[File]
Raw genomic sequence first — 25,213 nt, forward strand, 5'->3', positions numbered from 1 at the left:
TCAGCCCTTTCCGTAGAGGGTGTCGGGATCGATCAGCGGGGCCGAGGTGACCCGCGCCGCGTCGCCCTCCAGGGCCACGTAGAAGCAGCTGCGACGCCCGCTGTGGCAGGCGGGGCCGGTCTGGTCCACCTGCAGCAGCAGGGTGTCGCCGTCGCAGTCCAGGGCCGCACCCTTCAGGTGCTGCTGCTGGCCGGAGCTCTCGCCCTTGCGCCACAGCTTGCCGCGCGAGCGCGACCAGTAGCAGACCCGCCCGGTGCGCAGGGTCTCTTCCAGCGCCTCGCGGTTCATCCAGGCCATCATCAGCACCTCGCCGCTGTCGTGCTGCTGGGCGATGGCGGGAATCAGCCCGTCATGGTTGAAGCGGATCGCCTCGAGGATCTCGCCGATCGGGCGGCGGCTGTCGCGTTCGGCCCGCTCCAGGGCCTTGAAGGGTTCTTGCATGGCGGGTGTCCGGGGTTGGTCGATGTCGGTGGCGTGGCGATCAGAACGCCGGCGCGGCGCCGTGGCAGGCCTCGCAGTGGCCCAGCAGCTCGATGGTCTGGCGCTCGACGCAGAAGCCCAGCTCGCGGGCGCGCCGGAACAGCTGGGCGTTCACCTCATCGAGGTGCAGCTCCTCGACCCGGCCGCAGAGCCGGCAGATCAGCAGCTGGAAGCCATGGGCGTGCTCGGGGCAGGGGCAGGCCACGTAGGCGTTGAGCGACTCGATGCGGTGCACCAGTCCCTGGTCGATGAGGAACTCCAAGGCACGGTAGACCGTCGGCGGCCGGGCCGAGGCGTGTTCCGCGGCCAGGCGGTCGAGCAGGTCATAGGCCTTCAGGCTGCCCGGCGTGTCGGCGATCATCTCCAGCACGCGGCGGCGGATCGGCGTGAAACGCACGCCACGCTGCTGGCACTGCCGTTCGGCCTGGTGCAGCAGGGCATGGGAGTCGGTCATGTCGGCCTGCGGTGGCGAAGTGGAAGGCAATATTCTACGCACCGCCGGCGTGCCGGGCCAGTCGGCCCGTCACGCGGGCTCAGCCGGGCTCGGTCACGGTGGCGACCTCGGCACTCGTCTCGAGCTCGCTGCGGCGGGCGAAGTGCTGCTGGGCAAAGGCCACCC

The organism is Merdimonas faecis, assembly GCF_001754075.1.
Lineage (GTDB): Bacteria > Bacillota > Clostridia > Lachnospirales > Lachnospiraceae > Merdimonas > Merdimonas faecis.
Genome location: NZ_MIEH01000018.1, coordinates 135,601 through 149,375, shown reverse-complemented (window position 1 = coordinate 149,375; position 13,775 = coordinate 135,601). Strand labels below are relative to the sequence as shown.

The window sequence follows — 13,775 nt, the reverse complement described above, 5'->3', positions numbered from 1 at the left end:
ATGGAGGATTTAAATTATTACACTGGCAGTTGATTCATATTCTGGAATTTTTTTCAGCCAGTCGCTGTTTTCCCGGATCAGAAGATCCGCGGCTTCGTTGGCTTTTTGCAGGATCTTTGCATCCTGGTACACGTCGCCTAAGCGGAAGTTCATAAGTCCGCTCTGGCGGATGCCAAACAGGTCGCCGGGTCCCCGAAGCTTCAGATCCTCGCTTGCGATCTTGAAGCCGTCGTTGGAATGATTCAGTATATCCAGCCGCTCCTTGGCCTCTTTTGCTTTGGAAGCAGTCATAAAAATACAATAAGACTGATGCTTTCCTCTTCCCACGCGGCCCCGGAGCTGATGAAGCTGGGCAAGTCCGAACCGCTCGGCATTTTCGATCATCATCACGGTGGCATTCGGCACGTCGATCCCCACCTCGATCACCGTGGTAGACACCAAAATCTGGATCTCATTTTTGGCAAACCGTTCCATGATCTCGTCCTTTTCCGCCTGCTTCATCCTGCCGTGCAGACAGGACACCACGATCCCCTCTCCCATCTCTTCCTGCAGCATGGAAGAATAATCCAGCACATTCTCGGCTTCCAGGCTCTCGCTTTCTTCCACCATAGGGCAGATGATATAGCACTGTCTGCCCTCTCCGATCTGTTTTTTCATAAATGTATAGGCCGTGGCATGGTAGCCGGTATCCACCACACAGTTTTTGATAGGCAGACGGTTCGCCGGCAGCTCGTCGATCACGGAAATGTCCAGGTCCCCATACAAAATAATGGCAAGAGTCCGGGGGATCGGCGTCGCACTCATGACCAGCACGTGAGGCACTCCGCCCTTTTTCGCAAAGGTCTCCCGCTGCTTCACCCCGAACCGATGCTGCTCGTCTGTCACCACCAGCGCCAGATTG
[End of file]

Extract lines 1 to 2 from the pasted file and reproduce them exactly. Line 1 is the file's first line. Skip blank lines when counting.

Raw genomic sequence first — 25,213 nt, forward strand, 5'->3', positions numbered from 1 at the left:
TCAGCCCTTTCCGTAGAGGGTGTCGGGATCGATCAGCGGGGCCGAGGTGACCCGCGCCGCGTCGCCCTCCAGGGCCACGTAGAAGCAGCTGCGACGCCCGCTGTGGCAGGCGGGGCCGGTCTGGTCCACCTGCAGCAGCAGGGTGTCGCCGTCGCAGTCCAGGGCCGCACCCTTCAGGTGCTGCTGCTGGCCGGAGCTCTCGCCCTTGCGCCACAGCTTGCCGCGCGAGCGCGACCAGTAGCAGACCCGCCCGGTGCGCAGGGTCTCTTCCAGCGCCTCGCGGTTCATCCAGGCCATCATCAGCACCTCGCCGCTGTCGTGCTGCTGGGCGATGGCGGGAATCAGCCCGTCATGGTTGAAGCGGATCGCCTCGAGGATCTCGCCGATCGGGCGGCGGCTGTCGCGTTCGGCCCGCTCCAGGGCCTTGAAGGGTTCTTGCATGGCGGGTGTCCGGGGTTGGTCGATGTCGGTGGCGTGGCGATCAGAACGCCGGCGCGGCGCCGTGGCAGGCCTCGCAGTGGCCCAGCAGCTCGATGGTCTGGCGCTCGACGCAGAAGCCCAGCTCGCGGGCGCGCCGGAACAGCTGGGCGTTCACCTCATCGAGGTGCAGCTCCTCGACCCGGCCGCAGAGCCGGCAGATCAGCAGCTGGAAGCCATGGGCGTGCTCGGGGCAGGGGCAGGCCACGTAGGCGTTGAGCGACTCGATGCGGTGCACCAGTCCCTGGTCGATGAGGAACTCCAAGGCACGGTAGACCGTCGGCGGCCGGGCCGAGGCGTGTTCCGCGGCCAGGCGGTCGAGCAGGTCATAGGCCTTCAGGCTGCCCGGCGTGTCGGCGATCATCTCCAGCACGCGGCGGCGGATCGGCGTGAAACGCACGCCACGCTGCTGGCACTGCCGTTCGGCCTGGTGCAGCAGGGCATGGGAGTCGGTCATGTCGGCCTGCGGTGGCGAAGTGGAAGGCAATATTCTACGCACCGCCGGCGTGCCGGGCCAGTCGGCCCGTCACGCGGGCTCAGCCGGGCTCGGTCACGGTGGCGACCTCGGCACTCGTCTCGAGCTCGCTGCGGCGGGCGAAGTGCTGCTGGGCAAAGGCCACCC